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Modern-Day Slavery: The Public Markets Selling Young Girls for $14

When Christine Nambereke left Uganda for Oman last September, she hoped she was on her way to helping her husband and seven children fight crippling poverty. An agent had promised the 31-year-old a job as a housemaid with a monthly pay of 600,000 shillings ($168). But when she reached Muscat, she was sold as a slave. And when she returned to Uganda in early May, she was dead.

Nambereke, from Bumbo village in eastern Uganda, is among 16 Ugandans who’ve died in the Middle East over just the past year, according to a parliamentary panel report from April this year. These women — all of whom died unnatural deaths after complaining of abuse — are just the most extreme examples of a growing epidemic of an increasingly open, modern slave trade that starts in Uganda’s eastern region and culminates in closed rooms in Gulf nations.

Migrant workers from across Africa, South Asia and Southeast Asia have for several years complained of abuse in the Middle East. But over the past year, eastern Uganda has emerged as the theater of a double-barreled racket. At fast-spreading weekly markets, some women are promised jobs in the Gulf only to be sold once they get there, while others — many of them girls between the ages of 10 and 18 — are directly and publicly “bought” as slaves in Uganda and then resold in the Middle East, according to Ugandan authorities, Interpol, independent experts, legislators, victims and their families.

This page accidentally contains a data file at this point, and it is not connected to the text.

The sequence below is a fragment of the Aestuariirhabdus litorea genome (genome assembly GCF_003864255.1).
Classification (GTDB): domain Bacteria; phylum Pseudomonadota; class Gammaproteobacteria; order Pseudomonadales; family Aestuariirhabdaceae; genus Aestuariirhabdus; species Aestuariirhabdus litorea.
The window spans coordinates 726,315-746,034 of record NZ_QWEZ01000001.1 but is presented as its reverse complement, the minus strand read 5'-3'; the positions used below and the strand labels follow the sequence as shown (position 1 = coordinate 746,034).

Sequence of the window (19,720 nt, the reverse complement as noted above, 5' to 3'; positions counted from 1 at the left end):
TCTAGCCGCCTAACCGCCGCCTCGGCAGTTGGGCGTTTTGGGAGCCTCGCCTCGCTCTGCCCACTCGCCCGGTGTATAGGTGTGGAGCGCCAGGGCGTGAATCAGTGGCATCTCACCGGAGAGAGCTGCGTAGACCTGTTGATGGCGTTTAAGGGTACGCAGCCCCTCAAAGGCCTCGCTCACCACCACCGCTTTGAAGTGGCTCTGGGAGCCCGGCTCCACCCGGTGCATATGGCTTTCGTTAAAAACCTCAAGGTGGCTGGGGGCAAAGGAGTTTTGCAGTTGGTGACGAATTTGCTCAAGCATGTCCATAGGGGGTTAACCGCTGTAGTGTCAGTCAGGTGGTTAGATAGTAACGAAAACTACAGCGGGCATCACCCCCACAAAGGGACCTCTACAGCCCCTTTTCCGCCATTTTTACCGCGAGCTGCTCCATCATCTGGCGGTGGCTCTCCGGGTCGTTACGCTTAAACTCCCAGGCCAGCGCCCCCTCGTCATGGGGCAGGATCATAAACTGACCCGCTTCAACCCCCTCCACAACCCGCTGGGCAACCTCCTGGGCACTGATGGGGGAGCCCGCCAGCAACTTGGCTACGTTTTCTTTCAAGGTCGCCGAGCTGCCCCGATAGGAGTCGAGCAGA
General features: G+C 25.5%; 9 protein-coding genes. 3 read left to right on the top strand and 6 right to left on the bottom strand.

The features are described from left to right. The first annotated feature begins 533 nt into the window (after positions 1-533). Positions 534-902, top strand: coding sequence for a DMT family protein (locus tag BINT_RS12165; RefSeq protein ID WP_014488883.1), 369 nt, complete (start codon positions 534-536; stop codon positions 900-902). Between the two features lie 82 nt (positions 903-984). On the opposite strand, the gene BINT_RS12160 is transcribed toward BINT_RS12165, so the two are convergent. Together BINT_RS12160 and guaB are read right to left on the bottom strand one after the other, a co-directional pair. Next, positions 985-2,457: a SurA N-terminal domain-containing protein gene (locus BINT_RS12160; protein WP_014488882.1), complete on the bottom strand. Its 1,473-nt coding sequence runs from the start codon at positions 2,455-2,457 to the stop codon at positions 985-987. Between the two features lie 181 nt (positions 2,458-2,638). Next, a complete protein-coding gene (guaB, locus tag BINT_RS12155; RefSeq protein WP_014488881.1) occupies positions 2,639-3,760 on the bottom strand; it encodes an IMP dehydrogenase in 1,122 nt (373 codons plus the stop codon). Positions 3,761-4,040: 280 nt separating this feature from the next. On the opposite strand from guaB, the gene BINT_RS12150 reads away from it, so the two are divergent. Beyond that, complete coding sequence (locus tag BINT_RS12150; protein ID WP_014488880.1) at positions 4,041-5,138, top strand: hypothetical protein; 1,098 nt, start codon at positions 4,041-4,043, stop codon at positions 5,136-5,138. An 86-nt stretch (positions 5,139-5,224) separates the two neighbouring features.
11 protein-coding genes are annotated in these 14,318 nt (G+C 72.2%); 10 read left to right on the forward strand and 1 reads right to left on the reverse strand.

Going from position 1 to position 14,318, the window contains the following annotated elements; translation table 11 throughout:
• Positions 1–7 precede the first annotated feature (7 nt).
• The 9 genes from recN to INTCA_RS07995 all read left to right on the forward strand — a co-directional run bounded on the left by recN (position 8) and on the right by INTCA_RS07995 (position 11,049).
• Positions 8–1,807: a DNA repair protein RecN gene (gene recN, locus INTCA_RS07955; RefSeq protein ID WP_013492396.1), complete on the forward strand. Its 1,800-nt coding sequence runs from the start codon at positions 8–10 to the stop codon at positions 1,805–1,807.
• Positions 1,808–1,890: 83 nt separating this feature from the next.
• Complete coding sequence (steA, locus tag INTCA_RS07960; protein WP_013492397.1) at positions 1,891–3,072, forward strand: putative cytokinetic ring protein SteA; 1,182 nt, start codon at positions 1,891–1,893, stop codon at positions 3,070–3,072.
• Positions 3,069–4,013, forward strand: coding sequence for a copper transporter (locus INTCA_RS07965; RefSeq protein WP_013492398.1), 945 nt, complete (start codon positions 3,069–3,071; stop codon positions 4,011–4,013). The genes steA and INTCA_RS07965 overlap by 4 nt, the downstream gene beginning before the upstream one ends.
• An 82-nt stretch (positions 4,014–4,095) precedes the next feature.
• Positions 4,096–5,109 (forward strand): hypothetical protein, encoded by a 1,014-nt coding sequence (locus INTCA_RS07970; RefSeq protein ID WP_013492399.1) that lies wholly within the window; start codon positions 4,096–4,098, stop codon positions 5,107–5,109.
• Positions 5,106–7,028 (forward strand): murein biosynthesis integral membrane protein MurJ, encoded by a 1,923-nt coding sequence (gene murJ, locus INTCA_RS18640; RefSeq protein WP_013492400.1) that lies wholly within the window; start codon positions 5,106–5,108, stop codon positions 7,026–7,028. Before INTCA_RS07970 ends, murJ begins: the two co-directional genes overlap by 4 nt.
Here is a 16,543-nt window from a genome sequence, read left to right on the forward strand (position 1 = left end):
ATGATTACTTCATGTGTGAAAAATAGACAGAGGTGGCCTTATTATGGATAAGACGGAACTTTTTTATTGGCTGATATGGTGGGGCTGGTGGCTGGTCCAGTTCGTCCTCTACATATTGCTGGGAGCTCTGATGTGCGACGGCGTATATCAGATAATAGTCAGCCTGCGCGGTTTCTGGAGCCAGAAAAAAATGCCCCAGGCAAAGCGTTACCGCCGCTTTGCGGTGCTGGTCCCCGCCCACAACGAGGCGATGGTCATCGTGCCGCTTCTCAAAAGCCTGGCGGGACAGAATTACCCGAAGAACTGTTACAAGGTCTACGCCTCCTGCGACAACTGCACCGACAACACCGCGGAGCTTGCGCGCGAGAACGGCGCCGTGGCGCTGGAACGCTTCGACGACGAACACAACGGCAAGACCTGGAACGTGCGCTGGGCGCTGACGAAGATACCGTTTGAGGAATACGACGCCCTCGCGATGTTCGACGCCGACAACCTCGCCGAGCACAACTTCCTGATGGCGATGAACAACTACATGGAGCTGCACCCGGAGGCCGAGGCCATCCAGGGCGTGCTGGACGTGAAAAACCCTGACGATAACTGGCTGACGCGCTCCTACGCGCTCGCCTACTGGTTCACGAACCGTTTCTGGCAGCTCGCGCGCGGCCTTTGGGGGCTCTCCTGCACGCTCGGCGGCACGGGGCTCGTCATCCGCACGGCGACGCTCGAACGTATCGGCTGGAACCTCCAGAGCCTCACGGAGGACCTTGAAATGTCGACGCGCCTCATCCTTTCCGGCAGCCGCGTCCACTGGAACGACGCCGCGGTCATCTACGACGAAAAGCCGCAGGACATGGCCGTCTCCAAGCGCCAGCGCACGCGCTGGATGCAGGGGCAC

The public sale of women started at Arapai, eastern Uganda’s second-largest market located 180 miles northeast of the capital Kampala, in January 2018, says Edina Nagudi, the local government’s officer in charge of the region’s markets. It began with the auction of around five girls on each day of the market, but the number rose to 20 within two months, she says. The practice quickly spread to other regional markets such as Chapi and Sire. At Arapai alone, up to 50 girls are now auctioned in a day, says Nagudi. Overall, more than 9,000 girls and young women are estimated to have been bought at these markets since last year — for as little as 50,000 shillings ($14), according to Betty Atim, a member of Parliament.

Complaints from a handful of these women, and a few others who, like Nambereke, thought they were traveling to the Middle East for jobs, have reached Interpol. The agency’s Uganda spokesperson, Vincent Sekate, confirms that these women invariably end up in modern-day slavery. But Interpol, he concedes, has been able to rescue only 12 Ugandan women over the past year. And for some, even death doesn’t bring closure. After 22-year-old Shivan Kihembo died in Oman in October — months after she had been sold there — her father, Patrick Mugume, was asked by his daughter’s “owners” for money if he wanted her body back.

“I sold my land … and sent it to her boss in Oman before the body was released,” he says…[ ]

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